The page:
Why this unique element of the original manga has not been included up until this point is anyone’s guess – it appeared in the manga plenty of times before this – but it’s quite confusing when taken along with the numerous other things that were cut from this episode in favor of it, such as the subtle detail that Midori and Tsubame are wearing mecha pilot suits when they go to investigate the giant robot, which shows that they’re in their imagined world, and a scene with Kanamori at the very beginning that inserts a little bit of dramatic irony as to her involvement with the Robot Club for the reader. These changes don’t adversely affect the episode, however, and were only noticeable to me as someone who has read the original manga.
Meeting the Robot Club
In any case, once the trio has finished coming up with the idea for their commissioned short film, they then have to present it to their customers – the Robot Club – in order to receive their funding. But, as mentioned, they’re not going to have an easy time of it.
It must be said that the premise for the second half of Eizouken episode 5 is remarkably similar to that of last week’s, but what sets this week apart is the central ‘antagonist’: Ono, a member of the Robot Club who’s perhaps a little too passionate about what he views as the ideal robot.
Ono was already a large part of what made this arc so compelling in the original manga, as his overblown passion is hilarious in a sort of self-deprecating way. There is, after all, not much difference between him, the Eizouken and the otaku reader – just that he stands in the way of our protagonists this time around. But much credit has to go to Yuuki Ono, who brings the character and his ravings to life in his excellent performance, building on his excellent work last season as Louis in BEASTARS.
The core similarities between the ‘antagonists’ and ‘protagonists’ of Eizouken episode 5 are, of course, on full display at the end, where Tsubame and Midori break down in tears alongside Ono in realizing that they’ll never fulfill their wildest dreams, such as going into space or doing a Hadoken. Indeed, this feeds into the theme of dreams vs. reality that has reared its head several times throughout the course of the series so far, but this week’s denouement is much more comedic than meditative in its overtones.
Finally, there are some interesting touches on the production side of things from Masaaki Yuasa and the team over at Science SARU that are worth highlighting. Thanks to the shaky camerawork, delicate mechanical animation, and human-made sound effects, you really feel the moment where the Eizouken’s giant robot stands up, after being altered in real-time thanks to the input of the Robot Club; its size and weight palpable. There’s also an interesting visual technique used in Eizouken episode 5 that we haven’t seen before – on-screen thought bubbles that take the text of the original manga and put it directly in the gaze of the viewer.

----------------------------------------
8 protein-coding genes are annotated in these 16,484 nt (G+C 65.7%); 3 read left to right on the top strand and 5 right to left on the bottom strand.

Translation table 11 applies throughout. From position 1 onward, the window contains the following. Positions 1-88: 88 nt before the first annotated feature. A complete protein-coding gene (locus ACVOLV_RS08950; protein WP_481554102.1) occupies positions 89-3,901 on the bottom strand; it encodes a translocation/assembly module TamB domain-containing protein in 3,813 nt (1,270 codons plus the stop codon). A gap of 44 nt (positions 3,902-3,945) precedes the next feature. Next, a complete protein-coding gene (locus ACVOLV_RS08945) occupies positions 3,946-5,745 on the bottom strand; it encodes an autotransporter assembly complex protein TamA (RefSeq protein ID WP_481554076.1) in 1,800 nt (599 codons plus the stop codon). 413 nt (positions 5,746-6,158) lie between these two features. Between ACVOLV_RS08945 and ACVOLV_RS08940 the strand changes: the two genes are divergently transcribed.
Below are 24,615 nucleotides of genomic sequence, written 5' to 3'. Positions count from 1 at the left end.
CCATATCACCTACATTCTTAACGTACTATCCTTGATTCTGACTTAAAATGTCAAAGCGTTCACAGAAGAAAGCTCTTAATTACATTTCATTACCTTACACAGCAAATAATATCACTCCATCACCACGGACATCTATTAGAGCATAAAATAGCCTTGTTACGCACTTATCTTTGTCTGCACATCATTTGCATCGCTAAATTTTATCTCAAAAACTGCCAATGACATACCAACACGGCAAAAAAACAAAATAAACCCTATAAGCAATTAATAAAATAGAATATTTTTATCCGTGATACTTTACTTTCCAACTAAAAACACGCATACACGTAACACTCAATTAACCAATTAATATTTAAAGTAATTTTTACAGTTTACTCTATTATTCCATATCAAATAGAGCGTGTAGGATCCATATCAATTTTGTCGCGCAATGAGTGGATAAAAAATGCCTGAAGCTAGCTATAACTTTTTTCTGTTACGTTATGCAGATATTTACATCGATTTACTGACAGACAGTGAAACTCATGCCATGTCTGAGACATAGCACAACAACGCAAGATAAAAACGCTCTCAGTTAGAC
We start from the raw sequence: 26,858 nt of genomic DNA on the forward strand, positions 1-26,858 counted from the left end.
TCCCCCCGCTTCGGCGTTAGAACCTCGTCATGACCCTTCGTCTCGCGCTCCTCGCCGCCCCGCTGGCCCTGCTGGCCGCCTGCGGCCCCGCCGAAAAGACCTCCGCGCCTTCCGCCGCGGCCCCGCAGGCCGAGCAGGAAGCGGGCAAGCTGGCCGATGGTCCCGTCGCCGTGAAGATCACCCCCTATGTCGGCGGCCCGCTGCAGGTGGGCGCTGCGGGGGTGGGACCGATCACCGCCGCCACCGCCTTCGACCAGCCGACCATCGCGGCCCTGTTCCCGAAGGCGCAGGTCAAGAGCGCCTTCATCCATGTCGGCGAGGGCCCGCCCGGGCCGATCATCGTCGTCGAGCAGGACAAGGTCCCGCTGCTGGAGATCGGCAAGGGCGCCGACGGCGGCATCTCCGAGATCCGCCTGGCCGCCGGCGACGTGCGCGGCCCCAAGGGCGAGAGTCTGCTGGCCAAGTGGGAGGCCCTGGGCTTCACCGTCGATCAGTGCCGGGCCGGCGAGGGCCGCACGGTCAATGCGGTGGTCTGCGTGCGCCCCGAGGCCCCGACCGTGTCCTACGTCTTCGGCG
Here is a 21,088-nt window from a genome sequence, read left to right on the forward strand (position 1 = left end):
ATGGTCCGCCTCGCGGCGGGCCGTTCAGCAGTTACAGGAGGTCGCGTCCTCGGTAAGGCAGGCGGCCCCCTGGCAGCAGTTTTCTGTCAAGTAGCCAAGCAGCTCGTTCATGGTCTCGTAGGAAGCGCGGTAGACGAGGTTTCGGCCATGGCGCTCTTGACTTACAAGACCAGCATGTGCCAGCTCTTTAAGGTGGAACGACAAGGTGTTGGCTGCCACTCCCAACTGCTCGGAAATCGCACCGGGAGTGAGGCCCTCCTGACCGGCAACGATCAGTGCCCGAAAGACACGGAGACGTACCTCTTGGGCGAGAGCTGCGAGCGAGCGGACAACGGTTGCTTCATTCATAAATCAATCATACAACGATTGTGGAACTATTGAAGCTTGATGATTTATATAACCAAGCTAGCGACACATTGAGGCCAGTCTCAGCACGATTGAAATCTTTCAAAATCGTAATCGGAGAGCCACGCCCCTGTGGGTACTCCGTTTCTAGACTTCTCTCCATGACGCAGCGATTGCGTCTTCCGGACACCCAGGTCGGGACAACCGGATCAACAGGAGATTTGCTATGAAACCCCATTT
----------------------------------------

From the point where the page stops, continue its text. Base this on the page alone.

I’m of two minds with regards to this: on the one hand, it’s a pretty lazy way of adapting content from the original manga, but then again, it’s nice to see some of the detail included that would otherwise be lost along the way. Seeing how and if Science SARU uses this technique in the future will ultimately prove its worth, so we’ll just have to wait and see.
Eizouken Episode 5: We Have Liftoff
Overall, Eizouken episode 5 was another fantastic episode in what is shaping up to be an incredible adaptation. Science SARU’s production is excellent, its characters are charming and well-defined, and we’re even learning a little bit about the work of animation along the way. What’s not to like?
That being said, this week’s episode was definitely not as exciting as last week’s. Part of this is to be expected, as last week was the climax to an arc that let us see how all of the trio’s hard work paid off. Setting up a new arc is never easy, but then again, you can do a lot worse than Eizouken episode 5.
Heading into next week, it’ll be interesting to see how and if the series can match the highs of its previous narrative. For now, we have liftoff, but whether or not the series can make it to the moon once again, or end up as an Apollo 13, remains to be seen.
You can watch Keep Your Hands Off Eizouken! episode 5 via Crunchyroll.